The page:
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Being distributed in a multi-brand environment is challenging in terms of ensuring store compliance, whether it is a temporary or a long-lasting animation. Without a storefront or window, the brand image must be clear, obvious and assets well positioned. The brand has to check if the creative merchandising has been well implemented all while keeping a sales and competitive outlook. In this situation, surveys are a good solution to visualize what the field looks like and make sure commercial agreements are upheld.

Visibility despite competitors

When a customer enters a multi-brand store like a department store or retailer, they can be overwhelmed with the number of brands and products. From the brand’s perspective, it’s difficult to differentiate oneself and captivate the client’s eyes. That’s where the strategic and creative merchandising work from headquarters comes in. Once the strategy is implemented in stores, surveys help check the brand’s presence among competitors.
“Show the area with a panoramic photo” or ask staging questions about each promotion to get a feel of the brand’s presence. Brand compliance is also controlled with pictures, and changes can be made on the stop with instant communication. These environmental pictures can also be a source of inspiration, to see what is being done, and what can be improved.


Double check retail shelf space

“How many shelves are assigned to the brand?” It may seem strange to ask the teams to take measurements, but thanks to this question some brands have realized that competitors have moved in on their shelf space! Space is money in retail, and if not respected, that could mean lost sales. Ensuring commercial agreements to be upheld reduces the loss from a brand as a strategy is built on that.
Allowing each brand to have its allocated spaces means they can come to life and provide the customer experience that was planned.


Available materials and documentations

Merchandising set ups not only include shelves, but what decorates them whether flyers, marketing posters or trainings, tester glorifiers, and more. Requesting pictures of an ongoing marketing campaign, or feedback on stock capacity for each product range gives an idea to headquarters on how to optimize their space. It also allows them to judge which testers or POS materials should be associated with specific retailers or sales professionals.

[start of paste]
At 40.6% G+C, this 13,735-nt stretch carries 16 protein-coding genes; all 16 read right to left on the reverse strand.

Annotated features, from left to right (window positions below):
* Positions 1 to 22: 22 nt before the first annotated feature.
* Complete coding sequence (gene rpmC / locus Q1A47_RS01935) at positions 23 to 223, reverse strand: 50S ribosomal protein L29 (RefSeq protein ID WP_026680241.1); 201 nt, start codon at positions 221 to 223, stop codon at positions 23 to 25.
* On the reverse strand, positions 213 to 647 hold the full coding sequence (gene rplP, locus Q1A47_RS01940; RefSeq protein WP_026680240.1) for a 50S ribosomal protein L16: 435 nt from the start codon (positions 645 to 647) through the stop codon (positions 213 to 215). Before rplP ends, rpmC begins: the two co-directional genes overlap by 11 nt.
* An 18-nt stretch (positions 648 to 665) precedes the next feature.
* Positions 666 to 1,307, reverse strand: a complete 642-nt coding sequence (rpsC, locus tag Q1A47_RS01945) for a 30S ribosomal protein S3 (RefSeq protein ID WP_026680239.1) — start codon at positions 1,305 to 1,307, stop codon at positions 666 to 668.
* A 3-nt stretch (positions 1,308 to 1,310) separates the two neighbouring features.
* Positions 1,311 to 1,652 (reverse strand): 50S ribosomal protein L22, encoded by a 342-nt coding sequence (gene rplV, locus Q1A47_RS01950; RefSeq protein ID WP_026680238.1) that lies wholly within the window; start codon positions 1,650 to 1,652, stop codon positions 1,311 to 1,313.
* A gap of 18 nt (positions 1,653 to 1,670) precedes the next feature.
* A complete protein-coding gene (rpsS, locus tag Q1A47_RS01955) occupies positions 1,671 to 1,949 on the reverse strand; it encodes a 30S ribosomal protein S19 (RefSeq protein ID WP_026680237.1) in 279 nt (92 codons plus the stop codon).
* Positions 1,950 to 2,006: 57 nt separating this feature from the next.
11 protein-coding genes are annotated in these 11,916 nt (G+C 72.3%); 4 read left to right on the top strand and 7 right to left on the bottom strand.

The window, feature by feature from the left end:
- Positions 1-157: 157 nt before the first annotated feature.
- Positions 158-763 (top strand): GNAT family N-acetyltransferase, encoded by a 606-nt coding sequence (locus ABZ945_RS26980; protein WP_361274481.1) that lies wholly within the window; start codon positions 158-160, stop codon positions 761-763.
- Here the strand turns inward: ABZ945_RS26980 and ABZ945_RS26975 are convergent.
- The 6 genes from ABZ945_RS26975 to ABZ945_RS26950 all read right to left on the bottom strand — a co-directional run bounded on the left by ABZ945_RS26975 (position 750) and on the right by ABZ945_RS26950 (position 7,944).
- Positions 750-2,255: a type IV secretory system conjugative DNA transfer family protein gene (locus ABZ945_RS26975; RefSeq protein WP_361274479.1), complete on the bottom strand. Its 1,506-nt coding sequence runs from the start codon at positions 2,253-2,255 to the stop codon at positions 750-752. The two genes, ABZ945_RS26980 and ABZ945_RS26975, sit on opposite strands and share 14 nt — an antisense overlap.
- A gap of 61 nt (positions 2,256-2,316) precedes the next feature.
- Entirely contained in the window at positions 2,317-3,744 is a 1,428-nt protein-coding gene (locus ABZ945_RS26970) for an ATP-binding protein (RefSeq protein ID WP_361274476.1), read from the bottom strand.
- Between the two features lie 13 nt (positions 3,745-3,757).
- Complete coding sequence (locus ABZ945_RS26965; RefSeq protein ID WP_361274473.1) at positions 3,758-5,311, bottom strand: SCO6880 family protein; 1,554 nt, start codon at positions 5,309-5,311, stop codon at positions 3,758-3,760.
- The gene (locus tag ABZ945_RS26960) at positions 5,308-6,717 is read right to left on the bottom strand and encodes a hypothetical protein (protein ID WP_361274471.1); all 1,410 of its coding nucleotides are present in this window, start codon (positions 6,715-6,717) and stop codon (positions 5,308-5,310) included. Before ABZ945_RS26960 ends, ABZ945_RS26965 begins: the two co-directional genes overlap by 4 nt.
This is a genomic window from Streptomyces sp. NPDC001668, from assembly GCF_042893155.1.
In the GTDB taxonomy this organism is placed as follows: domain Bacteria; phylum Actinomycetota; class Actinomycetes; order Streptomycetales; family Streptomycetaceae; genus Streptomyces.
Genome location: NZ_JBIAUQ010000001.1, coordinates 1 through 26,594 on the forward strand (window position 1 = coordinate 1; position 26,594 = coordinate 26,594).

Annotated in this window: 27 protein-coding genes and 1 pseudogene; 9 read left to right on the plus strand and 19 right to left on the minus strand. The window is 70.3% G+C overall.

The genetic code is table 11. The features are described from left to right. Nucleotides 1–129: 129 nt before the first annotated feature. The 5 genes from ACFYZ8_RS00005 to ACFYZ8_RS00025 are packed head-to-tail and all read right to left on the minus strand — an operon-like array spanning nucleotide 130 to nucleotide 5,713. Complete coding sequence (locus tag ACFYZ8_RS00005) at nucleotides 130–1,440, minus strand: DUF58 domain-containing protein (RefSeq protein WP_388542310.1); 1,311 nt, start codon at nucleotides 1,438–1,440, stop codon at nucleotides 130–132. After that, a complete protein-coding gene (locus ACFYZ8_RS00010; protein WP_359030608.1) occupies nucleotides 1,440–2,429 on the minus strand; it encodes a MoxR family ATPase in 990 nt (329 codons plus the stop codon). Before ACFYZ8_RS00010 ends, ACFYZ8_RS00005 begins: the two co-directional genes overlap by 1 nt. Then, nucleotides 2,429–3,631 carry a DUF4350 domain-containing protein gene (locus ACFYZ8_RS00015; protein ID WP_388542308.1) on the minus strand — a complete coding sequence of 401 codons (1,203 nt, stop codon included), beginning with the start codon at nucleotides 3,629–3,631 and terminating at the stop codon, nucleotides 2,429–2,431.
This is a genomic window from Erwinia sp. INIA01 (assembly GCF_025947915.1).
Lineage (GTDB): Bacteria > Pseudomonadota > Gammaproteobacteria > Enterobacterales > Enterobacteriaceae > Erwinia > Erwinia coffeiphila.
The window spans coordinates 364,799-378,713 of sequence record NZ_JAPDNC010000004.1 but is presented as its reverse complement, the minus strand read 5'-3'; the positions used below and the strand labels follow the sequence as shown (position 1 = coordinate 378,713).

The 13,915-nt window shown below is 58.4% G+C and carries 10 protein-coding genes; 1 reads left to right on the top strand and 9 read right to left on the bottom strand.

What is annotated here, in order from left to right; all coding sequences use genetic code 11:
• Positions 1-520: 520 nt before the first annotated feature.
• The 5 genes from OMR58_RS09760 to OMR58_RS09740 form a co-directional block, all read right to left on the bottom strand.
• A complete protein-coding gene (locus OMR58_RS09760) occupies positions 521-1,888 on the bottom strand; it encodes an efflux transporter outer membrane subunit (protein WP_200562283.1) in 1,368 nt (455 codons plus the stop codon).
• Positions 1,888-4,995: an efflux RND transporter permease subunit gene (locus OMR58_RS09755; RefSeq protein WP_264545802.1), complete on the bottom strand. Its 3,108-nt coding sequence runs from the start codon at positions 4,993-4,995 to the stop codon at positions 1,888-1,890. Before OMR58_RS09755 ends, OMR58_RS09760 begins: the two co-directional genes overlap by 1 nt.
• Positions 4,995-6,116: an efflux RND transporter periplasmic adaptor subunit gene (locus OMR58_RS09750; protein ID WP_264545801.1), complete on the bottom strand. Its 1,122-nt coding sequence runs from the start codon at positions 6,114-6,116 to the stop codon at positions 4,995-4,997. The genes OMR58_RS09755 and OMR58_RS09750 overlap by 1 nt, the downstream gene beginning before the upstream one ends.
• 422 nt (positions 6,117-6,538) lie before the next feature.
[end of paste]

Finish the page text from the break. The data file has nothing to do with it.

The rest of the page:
A goldmine on the field

The people on the floor listen and talk to customers. They know what is loved, what is not, and what is questioned. Making sure that your sales team is up to date with the products and upcoming launches allows them to better answer questions and cater to clients. Asking them in return about what they hear from customers provides unique insights to headquarters. Surveys can therefore include questions like “which adjective(s) describe(s) the best this animation?” or “what was the easiest part to sell from this campaign” to include the field team and the strategic decisions. This is not to be polite, but to gain unique intel on customers from your eyes and ears in the field.


Visualize your competitors’ campaigns
On top of getting customer insights, surveys can include questions on the competition. You can ask the team to report on the different promotions or communication strategies your competitors are choosing. This will provide you with a more well rounded view of the market and the direction it is going in. In turn, you’ll know your competitors better and be able to anticipate their campaigns or product launches.
Additionally, you can ask for pictures of the competitions to get a better understanding of what the store as a whole looks like: “share the top 5 pictures of your competitors.”. Once again, you will know and feel the store like a customer.

Surveys allow the store teams and headquarters to get closer to one another and generate actionable intel to improve future campaigns. By better visualizing retailers, understanding customers, and keeping an eye on competitors, brands can become agile and keep up with the market. Sending frequent surveys and exchanging information is key to getting ahead of the competition.

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Caroline Image


Communication Manager